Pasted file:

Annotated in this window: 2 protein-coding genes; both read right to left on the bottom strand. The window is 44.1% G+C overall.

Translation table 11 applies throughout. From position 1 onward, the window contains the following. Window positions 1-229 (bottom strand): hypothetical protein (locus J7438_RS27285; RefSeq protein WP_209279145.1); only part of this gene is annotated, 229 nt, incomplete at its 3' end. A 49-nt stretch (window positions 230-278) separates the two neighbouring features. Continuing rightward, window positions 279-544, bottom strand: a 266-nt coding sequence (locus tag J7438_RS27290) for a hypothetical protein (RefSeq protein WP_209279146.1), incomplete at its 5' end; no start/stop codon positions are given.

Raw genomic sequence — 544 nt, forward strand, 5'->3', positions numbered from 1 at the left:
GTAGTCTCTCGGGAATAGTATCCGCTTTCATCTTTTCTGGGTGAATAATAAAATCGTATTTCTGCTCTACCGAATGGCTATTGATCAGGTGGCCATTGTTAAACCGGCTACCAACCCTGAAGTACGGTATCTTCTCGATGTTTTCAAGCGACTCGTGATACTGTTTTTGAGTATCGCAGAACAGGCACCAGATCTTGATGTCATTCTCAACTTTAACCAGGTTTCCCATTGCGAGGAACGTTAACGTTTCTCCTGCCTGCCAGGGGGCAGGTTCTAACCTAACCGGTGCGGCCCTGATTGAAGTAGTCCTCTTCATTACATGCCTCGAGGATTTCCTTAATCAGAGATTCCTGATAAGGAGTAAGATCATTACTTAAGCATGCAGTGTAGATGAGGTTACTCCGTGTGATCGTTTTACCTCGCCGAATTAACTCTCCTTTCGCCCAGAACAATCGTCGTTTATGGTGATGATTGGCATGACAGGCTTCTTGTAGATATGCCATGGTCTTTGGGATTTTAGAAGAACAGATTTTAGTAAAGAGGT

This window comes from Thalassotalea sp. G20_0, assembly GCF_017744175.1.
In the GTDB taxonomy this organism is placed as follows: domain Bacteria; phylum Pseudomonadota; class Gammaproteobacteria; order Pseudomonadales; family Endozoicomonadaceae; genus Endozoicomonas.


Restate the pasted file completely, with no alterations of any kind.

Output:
Annotated in this window: 2 protein-coding genes; both read right to left on the bottom strand. The window is 44.1% G+C overall.

Translation table 11 applies throughout. From position 1 onward, the window contains the following. Window positions 1-229 (bottom strand): hypothetical protein (locus J7438_RS27285; RefSeq protein WP_209279145.1); only part of this gene is annotated, 229 nt, incomplete at its 3' end. A 49-nt stretch (window positions 230-278) separates the two neighbouring features. Continuing rightward, window positions 279-544, bottom strand: a 266-nt coding sequence (locus tag J7438_RS27290) for a hypothetical protein (RefSeq protein WP_209279146.1), incomplete at its 5' end; no start/stop codon positions are given.

Raw genomic sequence — 544 nt, forward strand, 5'->3', positions numbered from 1 at the left:
GTAGTCTCTCGGGAATAGTATCCGCTTTCATCTTTTCTGGGTGAATAATAAAATCGTATTTCTGCTCTACCGAATGGCTATTGATCAGGTGGCCATTGTTAAACCGGCTACCAACCCTGAAGTACGGTATCTTCTCGATGTTTTCAAGCGACTCGTGATACTGTTTTTGAGTATCGCAGAACAGGCACCAGATCTTGATGTCATTCTCAACTTTAACCAGGTTTCCCATTGCGAGGAACGTTAACGTTTCTCCTGCCTGCCAGGGGGCAGGTTCTAACCTAACCGGTGCGGCCCTGATTGAAGTAGTCCTCTTCATTACATGCCTCGAGGATTTCCTTAATCAGAGATTCCTGATAAGGAGTAAGATCATTACTTAAGCATGCAGTGTAGATGAGGTTACTCCGTGTGATCGTTTTACCTCGCCGAATTAACTCTCCTTTCGCCCAGAACAATCGTCGTTTATGGTGATGATTGGCATGACAGGCTTCTTGTAGATATGCCATGGTCTTTGGGATTTTAGAAGAACAGATTTTAGTAAAGAGGT

This window comes from Thalassotalea sp. G20_0, assembly GCF_017744175.1.
In the GTDB taxonomy this organism is placed as follows: domain Bacteria; phylum Pseudomonadota; class Gammaproteobacteria; order Pseudomonadales; family Endozoicomonadaceae; genus Endozoicomonas.